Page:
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J Periodontol. 2008 Jul;79(7):1241-7. doi: 10.1902/jop.2008.070575 .

P. gingivalis and E. coli lipopolysaccharides exhibit different systemic but similar local induction of inflammatory markers.

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Department of Periodontology and Oral Biology, Boston University School of Dental Medicine, Boston, MA 02118, USA.



Porphyromonas gingivalis is a Gram-negative bacterium that is an important etiologic agent of human adult periodontitis. The goal of the study was to test the hypothesis that two isoforms of P. gingivalis lipopolysaccharide (PgLPS), PgLPS(1435)(/1449) and PgLPS(1690), exhibit differences in their capacity to stimulate systemic versus local responses compared to Escherichia coli lipopolysaccharide (LPS).


LPS was inoculated into the scalp of mice, and the response was measured locally at the site of inoculation and systemically in the heart/aorta. Vascular cell adhesion molecule (VCAM)-1 was assessed at the protein level by enzyme-linked immunosorbent assay, and VCAM-1, E-selectin, and intercellular adhesion molecule (ICAM)-1 were assessed at the RNA level of the RNase protection assay. Serum tumor necrosis factor-alpha (TNF-alpha) levels were also measured.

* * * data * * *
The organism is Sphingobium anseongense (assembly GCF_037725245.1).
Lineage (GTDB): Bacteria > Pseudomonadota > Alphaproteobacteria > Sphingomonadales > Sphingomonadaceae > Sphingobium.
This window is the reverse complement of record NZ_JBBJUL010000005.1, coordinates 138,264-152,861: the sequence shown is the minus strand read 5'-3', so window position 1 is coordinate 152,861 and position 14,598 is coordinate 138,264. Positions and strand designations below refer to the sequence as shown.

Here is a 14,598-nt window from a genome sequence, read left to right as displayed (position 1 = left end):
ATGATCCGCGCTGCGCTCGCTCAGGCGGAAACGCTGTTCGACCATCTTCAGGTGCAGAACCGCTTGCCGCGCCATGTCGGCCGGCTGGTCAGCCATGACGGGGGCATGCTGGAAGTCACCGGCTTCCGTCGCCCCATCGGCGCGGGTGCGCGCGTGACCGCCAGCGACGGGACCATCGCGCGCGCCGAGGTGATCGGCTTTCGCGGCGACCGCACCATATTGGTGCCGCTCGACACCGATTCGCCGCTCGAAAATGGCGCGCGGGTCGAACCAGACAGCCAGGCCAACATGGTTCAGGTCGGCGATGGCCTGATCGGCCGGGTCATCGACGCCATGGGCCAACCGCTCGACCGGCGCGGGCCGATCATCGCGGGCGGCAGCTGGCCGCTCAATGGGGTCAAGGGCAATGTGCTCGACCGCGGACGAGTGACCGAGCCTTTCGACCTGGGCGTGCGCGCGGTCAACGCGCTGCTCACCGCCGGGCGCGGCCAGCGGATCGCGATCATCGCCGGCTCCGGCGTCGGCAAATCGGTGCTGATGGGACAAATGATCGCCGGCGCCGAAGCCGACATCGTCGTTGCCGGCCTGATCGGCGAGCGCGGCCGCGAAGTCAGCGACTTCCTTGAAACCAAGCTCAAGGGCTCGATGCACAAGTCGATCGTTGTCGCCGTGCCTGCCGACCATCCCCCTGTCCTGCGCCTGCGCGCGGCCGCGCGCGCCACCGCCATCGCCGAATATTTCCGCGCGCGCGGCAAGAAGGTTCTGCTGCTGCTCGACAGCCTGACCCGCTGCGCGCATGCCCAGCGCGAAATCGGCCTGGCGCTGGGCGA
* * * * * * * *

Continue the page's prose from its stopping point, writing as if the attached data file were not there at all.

E. coli LPS and both isoforms of P. gingivalis LPS were relatively potent in stimulating the expression of inflammatory markers, with E. coli LPS being more potent. In contrast, when the systemic response was measured in the heart/aorta, E. coli LPS, but not P. gingivalis LPS, significantly induced inflammatory markers. At moderate to low doses (1 and 10 microg per injection), serum TNF-alpha levels were minimally induced by P. gingivalis LPS compared to E. coli LPS.


Both forms of P. gingivalis LPS stimulated an inflammatory response when injected into connective tissue but were minimally stimulatory when a systemic response was measured. In contrast, E. coli LPS was a potent stimulus at the systemic and local levels.

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